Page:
CBCP hits draconian security laws in Philippines, Hong Kong

Filipinos and the people of Hong Kong are both in need of prayers over recently-passed security laws that threaten to undermine their basic freedoms and human rights, the Catholic Bishops’ Conference of the Philippines (CBCP) said.

The bishops’ call came after they recently received a letter from Yangon Archbishop Charles Cardinal Maung Bo, president of the Federation of Asian Bishops’ Conferences, making an “ardent request for prayers” for the Hong Kong people following the passage of the new National Security Act.

In a pastoral letter signed on July 16 by its acting president, Caloocan Bishop Pablo Virgilio David, the CBCP said that after assuring the Yangon Archbishop they would join him in prayers for Hong Kong, they also asked him to pray for the Philippines “and explained why we are as seriously in need of prayers as the people of Hong Kong.”  

“Like them, we are also alarmed about the recent signing into law of the Anti-Terror Act of 2020,” the CBCP said.

David, a vocal critic of the Duterte administration, is temporarily heading the CBCP while its president, Davao Archbishop Romulo Valles, is recovering from a stroke. David’s statement is among the most stinging from the CBCP since Valles’ predecessor, Archbishop Socrates Villegas, stepped down in November 2017. (READ: Caloocan Bishop Pablo David: Shepherd of his slaughtered sheep)

Fast-tracked anti-terror law

In its statement, the CBCP said it remains in “disbelief” of the manner how the anti-terror law was passed under the Duterte administration – especially by how it was fast-tracked in Congress while Filipinos were grappling with the coronavirus pandemic and how lawmakers ignored the people’s protests against it.

“The dissenting voices were strong but they remained unheeded,” the CBCP said, adding that “the political pressure from above seemed to weigh more heavily on our legislators than the voices from below.”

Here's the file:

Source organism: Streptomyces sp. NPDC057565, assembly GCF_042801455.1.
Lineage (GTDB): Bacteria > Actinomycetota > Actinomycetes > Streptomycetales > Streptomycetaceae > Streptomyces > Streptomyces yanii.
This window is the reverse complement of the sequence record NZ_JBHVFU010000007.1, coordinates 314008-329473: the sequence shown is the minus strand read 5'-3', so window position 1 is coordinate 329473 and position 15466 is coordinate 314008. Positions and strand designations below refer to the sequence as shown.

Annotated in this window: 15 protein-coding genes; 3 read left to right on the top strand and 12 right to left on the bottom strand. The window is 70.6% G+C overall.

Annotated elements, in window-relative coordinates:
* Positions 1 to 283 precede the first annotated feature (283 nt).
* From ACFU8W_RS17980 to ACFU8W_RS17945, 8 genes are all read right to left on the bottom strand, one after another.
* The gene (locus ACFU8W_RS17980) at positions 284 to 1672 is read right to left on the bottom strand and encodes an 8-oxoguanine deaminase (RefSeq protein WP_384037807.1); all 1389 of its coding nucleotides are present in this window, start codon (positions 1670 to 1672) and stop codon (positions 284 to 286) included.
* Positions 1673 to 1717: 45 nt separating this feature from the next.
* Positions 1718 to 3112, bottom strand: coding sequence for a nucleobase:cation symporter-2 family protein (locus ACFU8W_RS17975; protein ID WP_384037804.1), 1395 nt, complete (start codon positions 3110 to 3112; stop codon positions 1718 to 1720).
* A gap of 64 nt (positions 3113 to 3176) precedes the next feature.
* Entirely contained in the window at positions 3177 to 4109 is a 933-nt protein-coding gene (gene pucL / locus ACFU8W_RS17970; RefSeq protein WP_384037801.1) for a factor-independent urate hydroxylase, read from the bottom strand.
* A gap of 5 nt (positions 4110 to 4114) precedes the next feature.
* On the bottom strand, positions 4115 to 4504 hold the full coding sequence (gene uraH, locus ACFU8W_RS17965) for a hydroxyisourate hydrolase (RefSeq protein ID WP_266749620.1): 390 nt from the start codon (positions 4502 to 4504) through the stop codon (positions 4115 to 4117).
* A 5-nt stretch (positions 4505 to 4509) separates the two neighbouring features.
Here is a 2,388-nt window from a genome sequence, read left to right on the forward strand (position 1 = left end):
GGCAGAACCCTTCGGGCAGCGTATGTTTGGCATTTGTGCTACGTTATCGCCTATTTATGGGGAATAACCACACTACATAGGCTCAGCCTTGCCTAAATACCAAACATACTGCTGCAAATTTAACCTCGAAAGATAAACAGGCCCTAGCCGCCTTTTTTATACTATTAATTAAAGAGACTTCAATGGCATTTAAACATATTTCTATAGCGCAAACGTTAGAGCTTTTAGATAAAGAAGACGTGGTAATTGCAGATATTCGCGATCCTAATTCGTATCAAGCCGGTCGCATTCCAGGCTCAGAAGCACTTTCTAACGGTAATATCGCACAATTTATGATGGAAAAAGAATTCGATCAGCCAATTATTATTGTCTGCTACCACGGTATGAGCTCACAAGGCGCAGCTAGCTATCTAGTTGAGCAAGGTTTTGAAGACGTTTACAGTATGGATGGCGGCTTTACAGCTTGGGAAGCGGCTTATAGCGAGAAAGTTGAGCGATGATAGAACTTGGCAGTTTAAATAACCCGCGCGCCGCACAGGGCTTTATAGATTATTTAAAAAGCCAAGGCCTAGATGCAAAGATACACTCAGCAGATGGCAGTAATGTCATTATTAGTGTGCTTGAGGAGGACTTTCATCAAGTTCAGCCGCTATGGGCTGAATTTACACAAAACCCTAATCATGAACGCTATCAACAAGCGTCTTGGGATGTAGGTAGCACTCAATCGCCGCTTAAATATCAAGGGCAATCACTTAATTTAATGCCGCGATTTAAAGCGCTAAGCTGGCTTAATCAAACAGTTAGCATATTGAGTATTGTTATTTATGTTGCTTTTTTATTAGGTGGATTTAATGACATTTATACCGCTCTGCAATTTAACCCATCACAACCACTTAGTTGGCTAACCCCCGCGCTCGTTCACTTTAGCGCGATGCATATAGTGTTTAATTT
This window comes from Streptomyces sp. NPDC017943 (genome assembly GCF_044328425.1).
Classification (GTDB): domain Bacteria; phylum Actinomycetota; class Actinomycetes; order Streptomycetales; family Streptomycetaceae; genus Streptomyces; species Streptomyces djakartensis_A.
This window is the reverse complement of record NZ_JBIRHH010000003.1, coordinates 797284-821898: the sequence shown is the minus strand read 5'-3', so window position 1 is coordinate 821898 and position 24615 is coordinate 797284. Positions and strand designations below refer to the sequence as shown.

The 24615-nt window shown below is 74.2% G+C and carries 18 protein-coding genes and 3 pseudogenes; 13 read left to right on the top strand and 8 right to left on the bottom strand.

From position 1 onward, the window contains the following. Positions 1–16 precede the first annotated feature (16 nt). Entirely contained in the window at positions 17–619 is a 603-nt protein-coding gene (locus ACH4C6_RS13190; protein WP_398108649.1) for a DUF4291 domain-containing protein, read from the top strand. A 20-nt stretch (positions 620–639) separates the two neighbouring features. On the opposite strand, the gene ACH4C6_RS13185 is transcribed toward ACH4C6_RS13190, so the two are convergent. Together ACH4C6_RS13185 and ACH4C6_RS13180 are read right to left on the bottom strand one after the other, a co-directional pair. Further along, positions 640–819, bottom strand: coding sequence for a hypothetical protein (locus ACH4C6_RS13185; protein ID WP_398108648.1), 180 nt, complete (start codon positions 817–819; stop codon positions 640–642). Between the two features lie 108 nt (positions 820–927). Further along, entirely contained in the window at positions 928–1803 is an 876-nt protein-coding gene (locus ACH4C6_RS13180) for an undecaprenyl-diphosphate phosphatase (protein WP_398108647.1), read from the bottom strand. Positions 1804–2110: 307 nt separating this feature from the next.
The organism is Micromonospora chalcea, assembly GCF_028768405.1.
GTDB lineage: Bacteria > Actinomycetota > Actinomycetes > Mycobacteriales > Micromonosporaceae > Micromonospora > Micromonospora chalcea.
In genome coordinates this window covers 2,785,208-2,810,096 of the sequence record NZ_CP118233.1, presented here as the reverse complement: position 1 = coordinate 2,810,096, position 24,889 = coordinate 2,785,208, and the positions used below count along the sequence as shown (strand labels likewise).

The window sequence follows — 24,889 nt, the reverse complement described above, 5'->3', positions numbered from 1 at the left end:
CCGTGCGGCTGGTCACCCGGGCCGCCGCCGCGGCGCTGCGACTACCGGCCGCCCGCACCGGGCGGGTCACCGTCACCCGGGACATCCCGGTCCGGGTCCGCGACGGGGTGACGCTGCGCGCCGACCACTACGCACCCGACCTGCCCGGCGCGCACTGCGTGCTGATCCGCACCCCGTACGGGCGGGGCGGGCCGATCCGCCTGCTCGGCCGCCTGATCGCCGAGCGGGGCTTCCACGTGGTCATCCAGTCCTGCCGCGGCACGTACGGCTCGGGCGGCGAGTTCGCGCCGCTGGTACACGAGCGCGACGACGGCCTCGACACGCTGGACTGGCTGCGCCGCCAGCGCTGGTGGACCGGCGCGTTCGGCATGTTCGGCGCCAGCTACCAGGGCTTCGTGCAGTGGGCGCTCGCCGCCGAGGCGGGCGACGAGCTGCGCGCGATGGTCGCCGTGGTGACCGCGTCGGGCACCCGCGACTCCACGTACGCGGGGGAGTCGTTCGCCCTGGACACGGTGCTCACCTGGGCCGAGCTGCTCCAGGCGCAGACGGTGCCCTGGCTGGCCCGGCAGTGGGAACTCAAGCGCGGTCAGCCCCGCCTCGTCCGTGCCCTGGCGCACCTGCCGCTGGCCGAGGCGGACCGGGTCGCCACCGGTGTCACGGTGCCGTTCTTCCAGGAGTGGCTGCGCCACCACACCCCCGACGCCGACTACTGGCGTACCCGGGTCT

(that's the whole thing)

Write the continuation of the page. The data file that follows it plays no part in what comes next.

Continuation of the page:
The Filipino bishops noted how the people in government and their supporters have “dismissed” all the fears raised over the new law as “unfounded.”

“The assurance that they give sounds strangely parallel to that which the Chinese government gave to the people of Hong Kong: ‘Activism is not terrorism. You have no reason to be afraid if you are not terrorists.’ We know full well that it is one thing to be actually involved in a crime and another thing to be merely suspected or accused of committing a crime,” the CBCP said.

At the very least, the CBCP said, several petitions have been filed with the Supreme Court challenging the validity of the Anti-Terrorism Law. “Will the highest level of our judiciary assert its independence, or will they, too, succumb to political pressure?” they said.

Semblance of democracy

In their pastoral letter, the CBCP warned that the return of “warrantless detentions” through the anti-terror law was reminiscent of how the country gradually lost its democracy in 1972.

“While a semblance of democracy is still in place and our democratic institutions somehow continue to function, we are already like the proverbial frog swimming in a pot of slowly boiling water,” the CBCP said.

Fortunately, the bishops noted, there remain in the present government “people of  goodwill whose hearts are in the right places, and who remain objective and independent-minded.” The CBCP hoped these government officials will not allow themselves to be intimidated or succumb to political pressure.

“They are an important element to the strengthening of our government institutions, and are an essential key to a stable and functional democratic system,” the bishops said.

The CBCP ended the pastoral letter with a prayer, part of which said:

“May the crisis brought about by the pandemic bring about conversion and a change of heart in all of us.  May it teach us to rise above personal and political loyalties and make us redirect all our efforts towards the common good.” – Nikko Dizon and Paterno R Esmaquel II/ Rappler.com